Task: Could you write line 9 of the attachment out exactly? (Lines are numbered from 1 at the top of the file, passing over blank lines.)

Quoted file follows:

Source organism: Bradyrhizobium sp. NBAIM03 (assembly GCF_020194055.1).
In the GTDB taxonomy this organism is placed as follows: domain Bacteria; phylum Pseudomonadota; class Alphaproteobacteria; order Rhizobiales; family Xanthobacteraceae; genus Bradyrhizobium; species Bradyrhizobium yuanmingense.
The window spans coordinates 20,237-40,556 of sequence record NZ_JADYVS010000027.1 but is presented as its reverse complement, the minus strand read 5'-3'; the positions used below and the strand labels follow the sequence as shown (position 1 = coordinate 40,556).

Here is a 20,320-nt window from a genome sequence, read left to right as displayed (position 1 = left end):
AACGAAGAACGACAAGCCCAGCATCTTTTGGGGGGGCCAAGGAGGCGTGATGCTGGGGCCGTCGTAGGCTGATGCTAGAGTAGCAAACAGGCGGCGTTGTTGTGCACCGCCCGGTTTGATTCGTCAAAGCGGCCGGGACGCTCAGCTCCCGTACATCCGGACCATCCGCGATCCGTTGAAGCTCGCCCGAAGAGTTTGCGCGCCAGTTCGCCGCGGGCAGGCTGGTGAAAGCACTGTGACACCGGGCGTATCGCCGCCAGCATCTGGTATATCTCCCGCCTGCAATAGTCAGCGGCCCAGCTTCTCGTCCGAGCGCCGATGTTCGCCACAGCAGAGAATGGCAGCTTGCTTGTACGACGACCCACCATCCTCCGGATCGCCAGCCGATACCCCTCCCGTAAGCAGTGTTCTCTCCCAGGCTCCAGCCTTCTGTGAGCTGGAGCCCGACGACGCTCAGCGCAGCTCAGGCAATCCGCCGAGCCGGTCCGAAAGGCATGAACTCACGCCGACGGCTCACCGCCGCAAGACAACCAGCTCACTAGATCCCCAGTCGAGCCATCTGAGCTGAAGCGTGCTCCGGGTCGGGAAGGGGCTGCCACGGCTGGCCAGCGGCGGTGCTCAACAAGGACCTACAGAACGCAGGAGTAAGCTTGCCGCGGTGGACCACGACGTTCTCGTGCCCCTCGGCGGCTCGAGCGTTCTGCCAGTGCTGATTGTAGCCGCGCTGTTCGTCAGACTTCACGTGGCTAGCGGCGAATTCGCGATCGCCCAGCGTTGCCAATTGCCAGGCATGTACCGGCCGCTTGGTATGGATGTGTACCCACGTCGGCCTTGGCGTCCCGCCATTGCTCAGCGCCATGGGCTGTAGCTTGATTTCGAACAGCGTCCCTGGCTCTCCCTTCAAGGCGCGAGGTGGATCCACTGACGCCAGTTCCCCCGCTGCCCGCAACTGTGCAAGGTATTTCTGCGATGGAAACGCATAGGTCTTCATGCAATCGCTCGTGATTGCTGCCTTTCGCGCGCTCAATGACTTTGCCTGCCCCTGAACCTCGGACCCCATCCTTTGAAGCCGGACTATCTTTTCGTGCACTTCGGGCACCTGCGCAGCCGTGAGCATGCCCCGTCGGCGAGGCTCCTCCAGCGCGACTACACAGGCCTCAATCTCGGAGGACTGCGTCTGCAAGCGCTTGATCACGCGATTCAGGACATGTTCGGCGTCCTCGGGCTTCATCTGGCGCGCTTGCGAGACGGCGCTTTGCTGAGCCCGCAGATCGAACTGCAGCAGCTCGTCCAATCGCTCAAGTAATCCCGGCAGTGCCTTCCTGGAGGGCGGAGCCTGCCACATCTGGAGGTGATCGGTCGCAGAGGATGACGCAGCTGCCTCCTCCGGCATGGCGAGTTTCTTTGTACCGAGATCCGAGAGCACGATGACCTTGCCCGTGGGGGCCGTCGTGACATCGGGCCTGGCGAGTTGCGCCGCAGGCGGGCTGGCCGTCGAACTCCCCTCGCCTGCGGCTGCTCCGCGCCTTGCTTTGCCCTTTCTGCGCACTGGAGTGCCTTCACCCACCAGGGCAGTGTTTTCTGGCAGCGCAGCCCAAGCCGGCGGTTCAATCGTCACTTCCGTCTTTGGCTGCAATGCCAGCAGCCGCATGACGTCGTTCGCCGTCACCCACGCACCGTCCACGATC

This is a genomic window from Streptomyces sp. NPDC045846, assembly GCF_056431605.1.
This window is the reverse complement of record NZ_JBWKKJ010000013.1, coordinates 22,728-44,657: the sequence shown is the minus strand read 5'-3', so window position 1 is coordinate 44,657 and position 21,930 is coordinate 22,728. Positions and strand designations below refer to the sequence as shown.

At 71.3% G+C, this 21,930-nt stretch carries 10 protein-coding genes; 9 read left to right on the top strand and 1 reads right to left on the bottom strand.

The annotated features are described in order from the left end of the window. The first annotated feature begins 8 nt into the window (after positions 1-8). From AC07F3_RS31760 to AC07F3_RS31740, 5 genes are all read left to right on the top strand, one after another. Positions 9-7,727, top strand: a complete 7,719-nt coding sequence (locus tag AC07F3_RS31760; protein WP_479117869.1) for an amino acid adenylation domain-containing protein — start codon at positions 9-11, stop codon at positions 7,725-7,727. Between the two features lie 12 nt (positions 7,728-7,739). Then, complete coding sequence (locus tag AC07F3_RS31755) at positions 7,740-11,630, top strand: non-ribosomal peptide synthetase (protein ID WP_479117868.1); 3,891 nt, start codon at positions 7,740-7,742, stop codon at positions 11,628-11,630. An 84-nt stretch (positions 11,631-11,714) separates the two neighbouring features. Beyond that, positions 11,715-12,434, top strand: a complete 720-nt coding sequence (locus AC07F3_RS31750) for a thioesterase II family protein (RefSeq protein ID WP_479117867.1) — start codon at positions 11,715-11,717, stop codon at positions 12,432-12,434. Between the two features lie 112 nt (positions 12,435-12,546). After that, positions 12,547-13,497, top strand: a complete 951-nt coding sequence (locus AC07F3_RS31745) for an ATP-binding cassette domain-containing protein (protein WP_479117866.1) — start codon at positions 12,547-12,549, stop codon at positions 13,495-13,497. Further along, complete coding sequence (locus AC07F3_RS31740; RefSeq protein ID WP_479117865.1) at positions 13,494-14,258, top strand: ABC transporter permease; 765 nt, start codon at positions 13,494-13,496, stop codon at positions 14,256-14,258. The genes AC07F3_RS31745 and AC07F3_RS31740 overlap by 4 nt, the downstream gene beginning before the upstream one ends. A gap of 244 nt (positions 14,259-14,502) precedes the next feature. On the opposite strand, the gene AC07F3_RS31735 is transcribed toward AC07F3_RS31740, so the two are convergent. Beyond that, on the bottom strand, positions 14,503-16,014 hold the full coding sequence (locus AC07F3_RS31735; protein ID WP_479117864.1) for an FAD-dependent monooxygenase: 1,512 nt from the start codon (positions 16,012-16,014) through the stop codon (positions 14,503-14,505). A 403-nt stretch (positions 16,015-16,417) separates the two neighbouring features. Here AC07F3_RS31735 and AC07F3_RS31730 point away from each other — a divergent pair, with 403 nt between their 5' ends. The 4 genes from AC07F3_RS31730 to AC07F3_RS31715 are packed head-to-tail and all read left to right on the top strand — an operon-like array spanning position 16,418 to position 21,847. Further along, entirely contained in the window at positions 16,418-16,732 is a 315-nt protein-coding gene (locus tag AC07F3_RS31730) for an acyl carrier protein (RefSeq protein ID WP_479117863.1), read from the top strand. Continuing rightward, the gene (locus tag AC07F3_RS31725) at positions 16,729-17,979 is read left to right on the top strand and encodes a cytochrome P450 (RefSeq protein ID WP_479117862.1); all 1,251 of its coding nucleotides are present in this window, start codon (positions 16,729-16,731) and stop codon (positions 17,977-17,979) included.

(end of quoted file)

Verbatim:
The annotated features are described in order from the left end of the window. The first annotated feature begins 8 nt into the window (after positions 1-8). From AC07F3_RS31760 to AC07F3_RS31740, 5 genes are all read left to right on the top strand, one after another. Positions 9-7,727, top strand: a complete 7,719-nt coding sequence (locus tag AC07F3_RS31760; protein WP_479117869.1) for an amino acid adenylation domain-containing protein — start codon at positions 9-11, stop codon at positions 7,725-7,727. Between the two features lie 12 nt (positions 7,728-7,739). Then, complete coding sequence (locus tag AC07F3_RS31755) at positions 7,740-11,630, top strand: non-ribosomal peptide synthetase (protein ID WP_479117868.1); 3,891 nt, start codon at positions 7,740-7,742, stop codon at positions 11,628-11,630. An 84-nt stretch (positions 11,631-11,714) separates the two neighbouring features. Beyond that, positions 11,715-12,434, top strand: a complete 720-nt coding sequence (locus AC07F3_RS31750) for a thioesterase II family protein (RefSeq protein ID WP_479117867.1) — start codon at positions 11,715-11,717, stop codon at positions 12,432-12,434. Between the two features lie 112 nt (positions 12,435-12,546). After that, positions 12,547-13,497, top strand: a complete 951-nt coding sequence (locus AC07F3_RS31745) for an ATP-binding cassette domain-containing protein (protein WP_479117866.1) — start codon at positions 12,547-12,549, stop codon at positions 13,495-13,497. Further along, complete coding sequence (locus AC07F3_RS31740; RefSeq protein ID WP_479117865.1) at positions 13,494-14,258, top strand: ABC transporter permease; 765 nt, start codon at positions 13,494-13,496, stop codon at positions 14,256-14,258. The genes AC07F3_RS31745 and AC07F3_RS31740 overlap by 4 nt, the downstream gene beginning before the upstream one ends. A gap of 244 nt (positions 14,259-14,502) precedes the next feature. On the opposite strand, the gene AC07F3_RS31735 is transcribed toward AC07F3_RS31740, so the two are convergent. Beyond that, on the bottom strand, positions 14,503-16,014 hold the full coding sequence (locus AC07F3_RS31735; protein ID WP_479117864.1) for an FAD-dependent monooxygenase: 1,512 nt from the start codon (positions 16,012-16,014) through the stop codon (positions 14,503-14,505). A 403-nt stretch (positions 16,015-16,417) separates the two neighbouring features. Here AC07F3_RS31735 and AC07F3_RS31730 point away from each other — a divergent pair, with 403 nt between their 5' ends. The 4 genes from AC07F3_RS31730 to AC07F3_RS31715 are packed head-to-tail and all read left to right on the top strand — an operon-like array spanning position 16,418 to position 21,847. Further along, entirely contained in the window at positions 16,418-16,732 is a 315-nt protein-coding gene (locus tag AC07F3_RS31730) for an acyl carrier protein (RefSeq protein ID WP_479117863.1), read from the top strand. Continuing rightward, the gene (locus tag AC07F3_RS31725) at positions 16,729-17,979 is read left to right on the top strand and encodes a cytochrome P450 (RefSeq protein ID WP_479117862.1); all 1,251 of its coding nucleotides are present in this window, start codon (positions 16,729-16,731) and stop codon (positions 17,977-17,979) included.